Casein allergy, or milk protein allergy, is an immune reaction to a protein found in cow's milk, most commonly the alpha S-1 casein protein. The condition is common in children, with symptoms that develop quickly or gradually, including swollen lips, skin rash, runny nose, and coughing.

A casein allergy can be easily confused with lactose intolerance because they share many of the same symptoms, and lactose, a sugar, is also in most milk products. However, casein allergy is an immune response, whereas lactose intolerance is caused by the person's inability to metabolize lactose. Some people outgrow their casein allergies, while others need to modify their diets.

Casein Allergy is Common in Young Children

Casein allergy is fairly common, with over 200,000 cases reported in the U.S. every year. Between 2% and 4% of children in their first year experience casein allergies or sensitivity, with cow's milk being the primary cause of food-related allergies in young children.

A casein allergy typically develops at around 3 months, but goes away or is substantially reduced by their 5th birthday.

Little boy with dairy allergy holding glass of milk indoors. Child with painful expression after drinking milk. Lactose intolerance. ozgurcankaya / Getty Images


Symptoms Can Be Severe

Common symptoms of casein allergy include swollen lips and tongue, skin rashes, and abdominal cramping. These are all caused by the release of histamines as part of the body's immune response to casein.

In rare cases, the symptoms can be more severe and even lead to anaphylaxis, which can be life-threatening. Parents of children with severe casein allergies should always carry EpiPens in case of emergency.

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Breastfeeding Can Cause Symptoms

Breastfeeding mothers can transmit casein from cow's milk to nursing babies. For this reason, even babies that have never been formula-fed can develop food allergies from breast milk.

While it can be a challenge to narrow down the cause of a food allergy in a breastfeeding infant, eliminating dairy products from a mother's diet is a good first guess.

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Genetics and Other Factors Contribute

While science is still working to understand casein allergy, it has determined several factors that can cause it in infants. Casein allergy can be passed down genetically by a child's parents, and exposure to casein early on can give rise to certain symptoms.

Aside from genetics and exposure, certain environmental factors play a part. Exposure to pets, second-hand smoke, and other allergens may contribute to developing a casein allergy.

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Casein Sensitivity is Not the Same as Casein Allergy

Casein sensitivity, sometimes referred to as casein intolerance, is a less severe form of a casein allergy. While casein allergy symptoms tend to be more dramatic and immediate, symptoms from casein sensitivity can appear up to 72 hours after ingesting milk products and include bloating or an upset stomach.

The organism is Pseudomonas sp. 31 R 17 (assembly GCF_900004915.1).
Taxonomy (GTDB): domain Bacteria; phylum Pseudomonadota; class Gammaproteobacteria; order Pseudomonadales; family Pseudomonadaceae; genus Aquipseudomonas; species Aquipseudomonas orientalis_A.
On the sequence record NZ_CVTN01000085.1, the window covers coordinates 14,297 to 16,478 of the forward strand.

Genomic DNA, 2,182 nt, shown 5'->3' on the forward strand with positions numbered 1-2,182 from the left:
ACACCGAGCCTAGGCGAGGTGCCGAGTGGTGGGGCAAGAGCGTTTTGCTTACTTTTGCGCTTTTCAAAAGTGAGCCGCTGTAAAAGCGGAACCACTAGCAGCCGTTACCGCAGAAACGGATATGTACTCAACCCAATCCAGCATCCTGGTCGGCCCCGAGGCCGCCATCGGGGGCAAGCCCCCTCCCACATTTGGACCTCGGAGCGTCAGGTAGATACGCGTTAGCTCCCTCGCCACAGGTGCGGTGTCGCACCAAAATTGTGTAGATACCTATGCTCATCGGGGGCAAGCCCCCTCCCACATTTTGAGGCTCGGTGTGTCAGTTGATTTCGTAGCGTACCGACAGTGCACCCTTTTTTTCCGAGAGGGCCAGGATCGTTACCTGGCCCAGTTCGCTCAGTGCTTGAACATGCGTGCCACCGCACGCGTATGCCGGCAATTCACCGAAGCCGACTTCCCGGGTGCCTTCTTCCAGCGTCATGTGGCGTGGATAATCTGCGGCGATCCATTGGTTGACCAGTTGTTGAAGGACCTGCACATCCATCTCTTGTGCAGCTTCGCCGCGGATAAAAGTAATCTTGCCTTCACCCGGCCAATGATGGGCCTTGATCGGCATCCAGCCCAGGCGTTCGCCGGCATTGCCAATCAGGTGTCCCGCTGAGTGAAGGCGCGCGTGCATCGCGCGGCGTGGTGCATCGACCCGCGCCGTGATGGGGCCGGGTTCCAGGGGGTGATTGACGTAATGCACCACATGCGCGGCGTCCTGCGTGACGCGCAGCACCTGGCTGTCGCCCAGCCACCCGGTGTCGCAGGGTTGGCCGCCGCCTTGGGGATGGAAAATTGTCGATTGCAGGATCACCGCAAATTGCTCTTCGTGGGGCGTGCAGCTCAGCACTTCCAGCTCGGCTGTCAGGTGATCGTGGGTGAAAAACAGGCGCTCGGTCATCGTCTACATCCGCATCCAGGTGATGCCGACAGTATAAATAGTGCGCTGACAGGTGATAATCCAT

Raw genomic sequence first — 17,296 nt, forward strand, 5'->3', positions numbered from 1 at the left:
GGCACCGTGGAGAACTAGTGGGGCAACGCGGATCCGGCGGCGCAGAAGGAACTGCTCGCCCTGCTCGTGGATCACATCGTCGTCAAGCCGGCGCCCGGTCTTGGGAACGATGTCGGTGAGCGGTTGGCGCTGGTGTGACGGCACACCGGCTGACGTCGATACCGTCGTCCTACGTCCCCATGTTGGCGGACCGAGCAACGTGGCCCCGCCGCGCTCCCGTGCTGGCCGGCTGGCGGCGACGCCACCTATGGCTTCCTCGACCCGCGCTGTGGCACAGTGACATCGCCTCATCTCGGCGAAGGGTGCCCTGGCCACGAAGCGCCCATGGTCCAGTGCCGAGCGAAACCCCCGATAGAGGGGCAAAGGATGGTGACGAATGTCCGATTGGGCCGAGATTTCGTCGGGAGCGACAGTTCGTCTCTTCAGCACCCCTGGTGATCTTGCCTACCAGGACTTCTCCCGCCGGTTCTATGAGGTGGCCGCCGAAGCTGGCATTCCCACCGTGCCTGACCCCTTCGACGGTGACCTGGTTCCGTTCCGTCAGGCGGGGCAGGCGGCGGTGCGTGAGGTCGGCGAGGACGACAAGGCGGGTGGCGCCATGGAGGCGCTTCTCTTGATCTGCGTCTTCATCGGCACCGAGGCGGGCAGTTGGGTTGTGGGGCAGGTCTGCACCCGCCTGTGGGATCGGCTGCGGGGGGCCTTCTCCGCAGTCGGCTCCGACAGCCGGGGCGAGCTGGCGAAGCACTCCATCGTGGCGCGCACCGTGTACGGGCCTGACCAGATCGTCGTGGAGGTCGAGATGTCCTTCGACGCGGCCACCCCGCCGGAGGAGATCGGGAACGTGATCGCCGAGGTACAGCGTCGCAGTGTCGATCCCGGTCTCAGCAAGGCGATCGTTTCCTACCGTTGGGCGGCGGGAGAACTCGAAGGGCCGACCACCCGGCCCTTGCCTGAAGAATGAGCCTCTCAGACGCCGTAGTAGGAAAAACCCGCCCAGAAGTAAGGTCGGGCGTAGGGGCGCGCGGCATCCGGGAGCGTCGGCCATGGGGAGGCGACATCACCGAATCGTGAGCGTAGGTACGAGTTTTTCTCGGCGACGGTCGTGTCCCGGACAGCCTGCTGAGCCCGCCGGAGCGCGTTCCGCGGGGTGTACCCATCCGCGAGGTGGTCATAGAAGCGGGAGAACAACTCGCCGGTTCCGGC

Casein sensitivity is easy to confuse with lactose intolerance. A food sensitivity test can help determine the root cause of food-related symptoms.

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Casein Allergy is More Common Among Certain Populations

East Asian, non-black Hispanic, and Native American populations show a higher rate of allergies and intolerance to milk products than European or Central Asian populations. Relative to the prevalence of casein allergy, however, the same groups are much more susceptible to lactose intolerance from milk products.

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Even Small Amounts of Casein Can Cause a Reaction

Especially for those with an extreme allergy to casein, even exposure to small amounts of the protein can cause potentially life-threatening symptoms. People with a severe casein allergy not only have to avoid consuming foods that contain milk products of any kind but also avoid purchasing food from places where cross-contamination could be possible—for instance, buying meat from a deli where the same knife may have been used to slice cheese.

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There is No Cure for Casein Allergy

There is no cure for casein allergy, however, it can be treated to the point where it is in remission.

The Food Allergy Institute's Tolerance Induction Program (TIP) aims to help young children with food allergies move toward food freedom through a specialized exposure treatment program. TIP uses exposure to proteins similar to casein to train a patient's immune system to gradually tolerate milk products.

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A Dairy-Free Diet Can Help Prevent Symptoms

As dairy allergies are fairly common, there are a variety of substitute food items on the market that are casein-free. Almond milk, soy milk, and rice milk offer a similar mouthfeel to cow's milk, without the presence of casein, bovine hormones, or antibiotics.

Products like potato chips and snacks often contain milk products in small amounts. While displaying the ingredients is mandatory, extreme caution is advised for those at risk of anaphylaxis.

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Antihistamines are an Effective Treatment

Casein allergy produces a histamine reaction in the form of swelling, hives, and trouble breathing. An over-the-counter antihistamine can combat symptoms of this immune response, though these medications can cause drowsiness and other side effects.

For parents of small children with casein allergies, carrying an EpiPen on hand at all times can be a life-saving strategy in case of a more severe reaction.

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